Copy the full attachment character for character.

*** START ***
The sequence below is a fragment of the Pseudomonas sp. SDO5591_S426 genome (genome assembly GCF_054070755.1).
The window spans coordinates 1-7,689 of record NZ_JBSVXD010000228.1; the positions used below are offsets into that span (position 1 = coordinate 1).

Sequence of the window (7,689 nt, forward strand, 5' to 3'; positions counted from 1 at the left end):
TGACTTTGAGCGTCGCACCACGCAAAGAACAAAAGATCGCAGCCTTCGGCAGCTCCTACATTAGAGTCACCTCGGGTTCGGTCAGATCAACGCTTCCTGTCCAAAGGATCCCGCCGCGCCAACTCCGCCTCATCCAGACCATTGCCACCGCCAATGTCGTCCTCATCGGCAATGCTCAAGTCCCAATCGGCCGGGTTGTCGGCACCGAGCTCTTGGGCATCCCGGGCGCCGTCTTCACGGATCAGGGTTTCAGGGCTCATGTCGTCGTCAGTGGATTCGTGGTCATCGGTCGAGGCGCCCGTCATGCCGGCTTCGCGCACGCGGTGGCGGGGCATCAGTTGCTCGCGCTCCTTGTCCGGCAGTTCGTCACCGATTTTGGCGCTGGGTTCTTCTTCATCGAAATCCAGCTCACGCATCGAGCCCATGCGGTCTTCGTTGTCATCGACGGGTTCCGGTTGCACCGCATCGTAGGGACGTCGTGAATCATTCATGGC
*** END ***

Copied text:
The sequence below is a fragment of the Pseudomonas sp. SDO5591_S426 genome (genome assembly GCF_054070755.1).
The window spans coordinates 1-7,689 of record NZ_JBSVXD010000228.1; the positions used below are offsets into that span (position 1 = coordinate 1).

Sequence of the window (7,689 nt, forward strand, 5' to 3'; positions counted from 1 at the left end):
TGACTTTGAGCGTCGCACCACGCAAAGAACAAAAGATCGCAGCCTTCGGCAGCTCCTACATTAGAGTCACCTCGGGTTCGGTCAGATCAACGCTTCCTGTCCAAAGGATCCCGCCGCGCCAACTCCGCCTCATCCAGACCATTGCCACCGCCAATGTCGTCCTCATCGGCAATGCTCAAGTCCCAATCGGCCGGGTTGTCGGCACCGAGCTCTTGGGCATCCCGGGCGCCGTCTTCACGGATCAGGGTTTCAGGGCTCATGTCGTCGTCAGTGGATTCGTGGTCATCGGTCGAGGCGCCCGTCATGCCGGCTTCGCGCACGCGGTGGCGGGGCATCAGTTGCTCGCGCTCCTTGTCCGGCAGTTCGTCACCGATTTTGGCGCTGGGTTCTTCTTCATCGAAATCCAGCTCACGCATCGAGCCCATGCGGTCTTCGTTGTCATCGACGGGTTCCGGTTGCACCGCATCGTAGGGACGTCGTGAATCATTCATGGC